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Diode ID help please

1084st bloke

New Member
I do have a scope, a Tektronix 2235 I bought to diagnose an old PET 2001 and a more modern C64. I don't think it can do the linked test though.
 

1084st bloke

New Member
Back after a bit of work. I pulled the 4605 and powered up without it, I'm seeing 26VDC and about 0.045VAC across pins 6 and 4 (supply and ground). About 140VAC between pin 6 and the chassis, and about the same VAC between pin 4 and chassis.

I should put it on the scope but I think the VAC values are probably about right. But 26VDC seems a bit high to me. I'm going to let it discharge a little and go for a ride before checking out the remaining components you mentioned up near the transformer.
 
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Nigel Goodwin

Super Moderator
Most Helpful Member
Back after a bit of work. I pulled the 4605 and powered up without it, I'm seeing 26VDC and about 0.045VAC across pins 6 and 4 (supply and ground). About 140VAC between pin 6 and the chassis, and about the same VAC between pin 4 and chassis.

I should put it on the scope but I think the VAC values are probably about right. But 26VDC seems a bit high to me. I'm going to let it discharge a little and go for a ride before checking out the remaining components you mentioned up near the transformer.
As I've already explained in post #20, the chip is powered from the transformer - so you can't do tests with parts removed. In the case of removing the chip you've no supply from the transformer to feed the chip, and it's high because it's startup resistor is fed from the main HT rail, relying on the current the chip takes to keep it low enough.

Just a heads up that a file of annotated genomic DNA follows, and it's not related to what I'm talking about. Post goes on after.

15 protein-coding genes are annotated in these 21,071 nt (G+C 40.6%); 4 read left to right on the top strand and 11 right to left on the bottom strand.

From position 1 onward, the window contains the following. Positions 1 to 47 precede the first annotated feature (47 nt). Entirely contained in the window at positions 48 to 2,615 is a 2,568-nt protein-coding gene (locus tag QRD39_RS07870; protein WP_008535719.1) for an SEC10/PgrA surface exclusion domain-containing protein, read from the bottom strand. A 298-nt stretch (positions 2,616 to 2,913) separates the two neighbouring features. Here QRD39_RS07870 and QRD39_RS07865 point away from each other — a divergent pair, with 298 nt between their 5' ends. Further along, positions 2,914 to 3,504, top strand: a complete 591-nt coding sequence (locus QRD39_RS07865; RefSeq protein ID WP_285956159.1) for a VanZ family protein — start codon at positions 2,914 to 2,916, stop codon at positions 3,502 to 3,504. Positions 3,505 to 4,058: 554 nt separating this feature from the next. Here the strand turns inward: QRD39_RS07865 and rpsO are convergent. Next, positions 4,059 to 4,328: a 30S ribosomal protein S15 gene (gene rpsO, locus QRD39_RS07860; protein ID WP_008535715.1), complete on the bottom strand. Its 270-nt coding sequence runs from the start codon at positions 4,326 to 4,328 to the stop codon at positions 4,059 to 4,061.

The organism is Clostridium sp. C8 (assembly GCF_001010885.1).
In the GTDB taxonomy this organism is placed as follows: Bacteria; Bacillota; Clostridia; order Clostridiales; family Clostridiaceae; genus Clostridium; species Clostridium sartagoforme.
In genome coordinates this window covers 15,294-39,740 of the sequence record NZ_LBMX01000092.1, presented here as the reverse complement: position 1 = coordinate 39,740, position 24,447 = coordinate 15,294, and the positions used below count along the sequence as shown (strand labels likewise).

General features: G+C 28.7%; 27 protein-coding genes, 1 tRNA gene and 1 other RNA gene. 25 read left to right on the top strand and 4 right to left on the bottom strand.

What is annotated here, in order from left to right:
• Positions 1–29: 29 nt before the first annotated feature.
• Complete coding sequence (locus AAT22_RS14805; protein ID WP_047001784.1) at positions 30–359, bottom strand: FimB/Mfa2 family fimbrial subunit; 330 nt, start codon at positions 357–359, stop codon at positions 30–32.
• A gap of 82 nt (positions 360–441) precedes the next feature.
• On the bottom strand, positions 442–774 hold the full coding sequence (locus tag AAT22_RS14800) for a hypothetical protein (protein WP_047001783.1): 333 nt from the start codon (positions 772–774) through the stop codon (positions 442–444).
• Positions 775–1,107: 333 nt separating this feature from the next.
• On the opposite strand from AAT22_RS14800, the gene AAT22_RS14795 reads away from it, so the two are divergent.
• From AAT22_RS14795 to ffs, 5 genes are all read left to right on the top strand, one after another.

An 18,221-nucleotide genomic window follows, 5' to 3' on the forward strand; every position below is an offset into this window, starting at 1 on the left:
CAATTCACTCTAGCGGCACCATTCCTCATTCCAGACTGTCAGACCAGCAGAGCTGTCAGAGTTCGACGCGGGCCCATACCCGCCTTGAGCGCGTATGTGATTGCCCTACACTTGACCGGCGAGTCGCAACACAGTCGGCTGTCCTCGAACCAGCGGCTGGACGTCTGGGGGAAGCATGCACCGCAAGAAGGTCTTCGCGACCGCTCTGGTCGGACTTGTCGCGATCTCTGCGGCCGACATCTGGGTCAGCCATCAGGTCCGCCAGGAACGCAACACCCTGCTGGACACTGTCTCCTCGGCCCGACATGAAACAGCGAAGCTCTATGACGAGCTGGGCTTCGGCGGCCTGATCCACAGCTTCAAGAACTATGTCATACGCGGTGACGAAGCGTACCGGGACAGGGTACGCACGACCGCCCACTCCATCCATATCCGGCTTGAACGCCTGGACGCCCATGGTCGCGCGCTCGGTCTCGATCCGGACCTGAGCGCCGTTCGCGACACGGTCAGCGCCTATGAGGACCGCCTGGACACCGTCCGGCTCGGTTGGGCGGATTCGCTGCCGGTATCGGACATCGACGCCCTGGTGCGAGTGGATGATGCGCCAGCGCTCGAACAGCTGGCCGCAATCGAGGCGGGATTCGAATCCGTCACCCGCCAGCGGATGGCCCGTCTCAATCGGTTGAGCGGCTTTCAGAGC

If you're only getting 25V then either C2 or D1 are breaking down due to over voltage, and you may have killed either or both.

Why are you attempting to measure DC voltages on AC ranges?, and why are you trying to measure primary side voltages referenced from the isolated secondary side?.

Sorry, but there wasn't a single useful test you did there.
 

1084st bloke

New Member
I'm learning, part of learning is generally looking around to see what's happening in a circuit. I appreciate this mightn't be helpful to those trying to guide me through though.

The only anomaly I can see is that CP09 (an electrolytic which would be C2 on the diagram you provided) is reading on my ESR meter as 160uF and 0.36ohms (out of circuit), whereas the component's value is 220uF 16V. I understand electrolytics can have large tolerances so I'm unsure if this warrants replacement or not. DP04 (which would be D1 on your circuit) seems to be fine. RP04 (which would be R1 on your circuit) also measures well at 12k for a 12k value.
 
Last edited:

Nigel Goodwin

Super Moderator
Most Helpful Member
I'm learning, part of learning is generally looking around to see what's happening in a circuit. I appreciate this mightn't be helpful to those trying to guide me through though.